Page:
Between now and Opening Day, HardballTalk will take a look at each of baseball’s 30 teams, asking the key questions, the not-so-key questions, and generally breaking down their chances for the 2018 season. Next up: The Cleveland Indians.
The Indians followed up a pennant-winning 2016 season by winning 102 games and, for a time late in 2017, was considered the best and certainly the hottest team in baseball. Then they blew an 0-2 lead in the ALDS and went home disappointed. Life comes at you fast.
Because of that ignominious end and because of a quiet offseason in which the most notable moves involved them losing free agents as opposed to augmenting the roster, it almost feels as if the Indians are entering play this year underrated and under the radar. Which is kind of nuts considering how talented this team remains.
The only major addition is Yonder Alonso, who will replace the departed Carlos Santana at first base. Alonso was something of a revelation in 2017, smacking 28 homers after never hitting more then nine in his previous seven years in the league. He fell off a good bit after a trade to Seattle in the middle of last season, though, so it remains to be seen what the Indians really have in him. Might they fall off themselves at first base in 2018? Sure. Totally possible. Not certain, but possible.
Otherwise, though, there’s not much to worry about with the lineup. Francisco Lindor and Jose Ramirez are the straws that stir the drink in the Indians’ potent attack, and they’re entering their age 24 and 25 seasons, respectively. Jason Kipnis had an injury-plagued 2017 and it’s not unreasonable to think he’s due for a bounce back year. If he doesn’t bounce back, or if he gets hurt, Ramirez can play second base and the Indians can look at Yandy Diaz or Giovanny Urshela at the hot corner. Diaz is thought of as the better long term option. Urshela got the playoff starts last year. Overall, it strikes me that the best short term option would be for Kipnis to rake and Ramirez to stay at third, even if he eventually slides over to second where he forms a nice double play combination with Lindor. There are options, though.
Catching duties are covered with the long-tenured combination of Yan Gomes and Roberto Perez. They’re just keeping it warm, though, for the Indians’ top prospect, Francisco Mejia. He got a cup of coffee last year, but his plus bat and a plus-plus arm are likely to find themselves in Cleveland permanently some time this season, which would give the Tribe a big offensive upgrade.
The outfield is less set-in-stone. Bradley Zimmer will likely play center full time. Lonnie Chisenhall and Brandon Guyer will platoon in right. Left field is being held for Michael Brantley, who will start the season on the disabled list but who played in some late spring training games after being brought along slowly after ankle surgery. Getting anything from Brantley in 2018 would be a bonus given how little he’s given due to injury the past couple of years. Tyler Naquin will start off in left and hope to give Terry Francona a hard choice about what to do with him once Brantley is ready. And don’t forget: Kipnis played some center last year. There are no sure-fire studs on the Indians outfield corps, but again, there is some potential flexibility and platoon options.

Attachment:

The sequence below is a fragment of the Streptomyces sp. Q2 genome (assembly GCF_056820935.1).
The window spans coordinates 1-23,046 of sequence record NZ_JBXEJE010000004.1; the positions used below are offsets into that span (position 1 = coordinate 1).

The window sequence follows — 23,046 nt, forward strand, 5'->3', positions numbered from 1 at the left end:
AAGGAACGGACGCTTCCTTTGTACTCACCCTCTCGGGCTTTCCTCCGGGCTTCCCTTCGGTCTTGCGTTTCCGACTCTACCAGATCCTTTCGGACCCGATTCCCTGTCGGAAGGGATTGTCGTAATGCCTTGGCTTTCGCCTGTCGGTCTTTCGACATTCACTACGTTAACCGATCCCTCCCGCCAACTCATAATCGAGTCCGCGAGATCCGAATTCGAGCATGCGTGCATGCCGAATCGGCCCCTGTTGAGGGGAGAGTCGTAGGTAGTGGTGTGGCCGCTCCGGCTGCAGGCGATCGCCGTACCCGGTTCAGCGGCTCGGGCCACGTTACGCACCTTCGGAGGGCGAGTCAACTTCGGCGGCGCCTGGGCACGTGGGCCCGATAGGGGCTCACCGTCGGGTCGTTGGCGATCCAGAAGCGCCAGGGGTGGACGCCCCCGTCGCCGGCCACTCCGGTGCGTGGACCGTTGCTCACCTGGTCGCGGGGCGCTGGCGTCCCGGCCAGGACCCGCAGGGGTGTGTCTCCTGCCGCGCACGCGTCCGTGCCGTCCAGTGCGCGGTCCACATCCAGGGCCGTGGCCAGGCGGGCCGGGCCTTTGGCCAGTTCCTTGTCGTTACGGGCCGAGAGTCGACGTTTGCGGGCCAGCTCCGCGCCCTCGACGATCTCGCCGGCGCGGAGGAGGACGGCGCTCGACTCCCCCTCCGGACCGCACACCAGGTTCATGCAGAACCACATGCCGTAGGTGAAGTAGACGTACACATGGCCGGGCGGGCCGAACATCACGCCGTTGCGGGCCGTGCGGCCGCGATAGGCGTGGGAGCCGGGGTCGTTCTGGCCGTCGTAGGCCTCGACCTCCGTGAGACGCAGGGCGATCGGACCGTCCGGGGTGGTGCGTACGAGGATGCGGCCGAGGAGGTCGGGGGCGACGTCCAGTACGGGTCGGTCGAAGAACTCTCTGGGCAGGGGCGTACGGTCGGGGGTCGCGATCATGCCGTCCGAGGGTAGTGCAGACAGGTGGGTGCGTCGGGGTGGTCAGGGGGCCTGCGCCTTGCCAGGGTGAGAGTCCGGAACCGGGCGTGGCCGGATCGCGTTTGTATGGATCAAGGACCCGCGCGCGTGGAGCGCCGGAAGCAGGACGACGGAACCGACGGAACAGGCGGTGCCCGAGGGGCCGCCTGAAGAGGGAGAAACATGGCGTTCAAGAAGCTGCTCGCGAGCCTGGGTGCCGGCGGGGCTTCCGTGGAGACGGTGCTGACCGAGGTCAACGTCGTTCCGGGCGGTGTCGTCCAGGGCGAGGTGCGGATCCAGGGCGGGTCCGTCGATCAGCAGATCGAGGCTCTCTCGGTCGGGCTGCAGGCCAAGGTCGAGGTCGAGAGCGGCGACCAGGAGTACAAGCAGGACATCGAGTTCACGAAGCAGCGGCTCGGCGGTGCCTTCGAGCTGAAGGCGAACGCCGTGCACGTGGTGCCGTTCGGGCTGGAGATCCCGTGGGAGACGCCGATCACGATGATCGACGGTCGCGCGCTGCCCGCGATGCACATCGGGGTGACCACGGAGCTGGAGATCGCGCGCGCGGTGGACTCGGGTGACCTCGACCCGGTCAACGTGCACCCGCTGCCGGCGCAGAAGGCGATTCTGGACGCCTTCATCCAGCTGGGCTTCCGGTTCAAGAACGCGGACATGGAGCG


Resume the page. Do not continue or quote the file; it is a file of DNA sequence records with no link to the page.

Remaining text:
All of that seems to add up to the Indians, who sported the third best offense in the AL last year, having a strong offensive attack once again, with some room to grow. The real strength of this club, though, is the pitching.
Corey Kluber is the reigning Cy Young winner and needs no introduction. Carlos Carrasco, who won 18 games, tossed 200 innings and posted a 3.29 ERA, would be an ace on a lot of teams. Trevor Bauer has improved each season he’s been in the bigs and has the stuff that could support a true breakout year some time soon (he just turned 27). Beyond him it’s a bit more iffy, as Danny Salazar is again hurt and could be ticketed for the bullpen. Mike Clevinger and Josh Tomlin will handle back end duties. Clevinger took a major step forward last year. Tomlin gives up a lot of taters, but even with him tossing 141 innings in 2017, the Tribe’s rotation led all of baseball in ERA, FIP, fWAR and, as a group, struck out more than ten batters per nine innings of work, which is a pretty rare trick.
The bullpen will be anchored by Cody Allen and Andrew Miller, who may be the best 1-2 punch in baseball. The Tribe lost Bryan Shaw and Joe Smith, but Nick Goody, Dan Otero, Zach McAllister and Tyler Olson, who tossed 20 scoreless innings in 2017 — like, that was his whole season, 20 scoreless innings — are a great 3-6. Rounding things out will likely be newcomer Matt Belisle and, at some point, Salazar and Ryan Merritt should be healthy and contributing. Carlos Torres remains an option too. All-in-all a fantastic group of relievers.
So, whadda we got?
- A team coming off 102 wins;
- A very good offense that has room to improve due to some guys getting older, some guys getting healthy and a called up prospect or two;
- Maybe the best pitching staff in baseball looking, more or less, like it did last year; and
- Probably the best manager in the game in Terry Francona
Put that together with the fact that the Royals and Tigers are entering year-one of big time rebuilds and the White Sox have not yet turned the corner on their rebuild, and the Indians should breeze through three-fourths of their divisional schedule. The Twins certainly improved and should present some good competition this year, but my gut tells me they’re a Wild Card team, not yet a serious contender to knock the Indians off their perch.
Prediction: First Place, AL Central